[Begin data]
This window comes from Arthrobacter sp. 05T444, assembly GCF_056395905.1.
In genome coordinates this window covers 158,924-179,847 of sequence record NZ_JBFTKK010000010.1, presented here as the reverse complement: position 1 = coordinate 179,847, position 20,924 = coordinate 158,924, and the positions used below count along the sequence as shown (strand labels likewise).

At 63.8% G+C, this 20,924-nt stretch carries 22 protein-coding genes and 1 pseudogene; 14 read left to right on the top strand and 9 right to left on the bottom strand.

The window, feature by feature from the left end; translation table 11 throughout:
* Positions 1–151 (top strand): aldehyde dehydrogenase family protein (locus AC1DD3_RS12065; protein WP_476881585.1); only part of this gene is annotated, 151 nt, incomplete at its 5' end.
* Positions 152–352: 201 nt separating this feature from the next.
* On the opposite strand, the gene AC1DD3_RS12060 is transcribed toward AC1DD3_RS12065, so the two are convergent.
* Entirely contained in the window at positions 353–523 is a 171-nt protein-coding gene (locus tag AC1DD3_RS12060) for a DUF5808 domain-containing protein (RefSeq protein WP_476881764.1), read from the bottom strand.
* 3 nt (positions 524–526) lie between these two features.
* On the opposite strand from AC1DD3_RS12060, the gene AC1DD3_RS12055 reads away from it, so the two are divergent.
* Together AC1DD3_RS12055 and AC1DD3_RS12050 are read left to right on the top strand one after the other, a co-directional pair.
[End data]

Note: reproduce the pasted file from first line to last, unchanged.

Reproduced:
This window comes from Arthrobacter sp. 05T444, assembly GCF_056395905.1.
In genome coordinates this window covers 158,924-179,847 of sequence record NZ_JBFTKK010000010.1, presented here as the reverse complement: position 1 = coordinate 179,847, position 20,924 = coordinate 158,924, and the positions used below count along the sequence as shown (strand labels likewise).

At 63.8% G+C, this 20,924-nt stretch carries 22 protein-coding genes and 1 pseudogene; 14 read left to right on the top strand and 9 right to left on the bottom strand.

The window, feature by feature from the left end; translation table 11 throughout:
* Positions 1–151 (top strand): aldehyde dehydrogenase family protein (locus AC1DD3_RS12065; protein WP_476881585.1); only part of this gene is annotated, 151 nt, incomplete at its 5' end.
* Positions 152–352: 201 nt separating this feature from the next.
* On the opposite strand, the gene AC1DD3_RS12060 is transcribed toward AC1DD3_RS12065, so the two are convergent.
* Entirely contained in the window at positions 353–523 is a 171-nt protein-coding gene (locus tag AC1DD3_RS12060) for a DUF5808 domain-containing protein (RefSeq protein WP_476881764.1), read from the bottom strand.
* 3 nt (positions 524–526) lie between these two features.
* On the opposite strand from AC1DD3_RS12060, the gene AC1DD3_RS12055 reads away from it, so the two are divergent.
* Together AC1DD3_RS12055 and AC1DD3_RS12050 are read left to right on the top strand one after the other, a co-directional pair.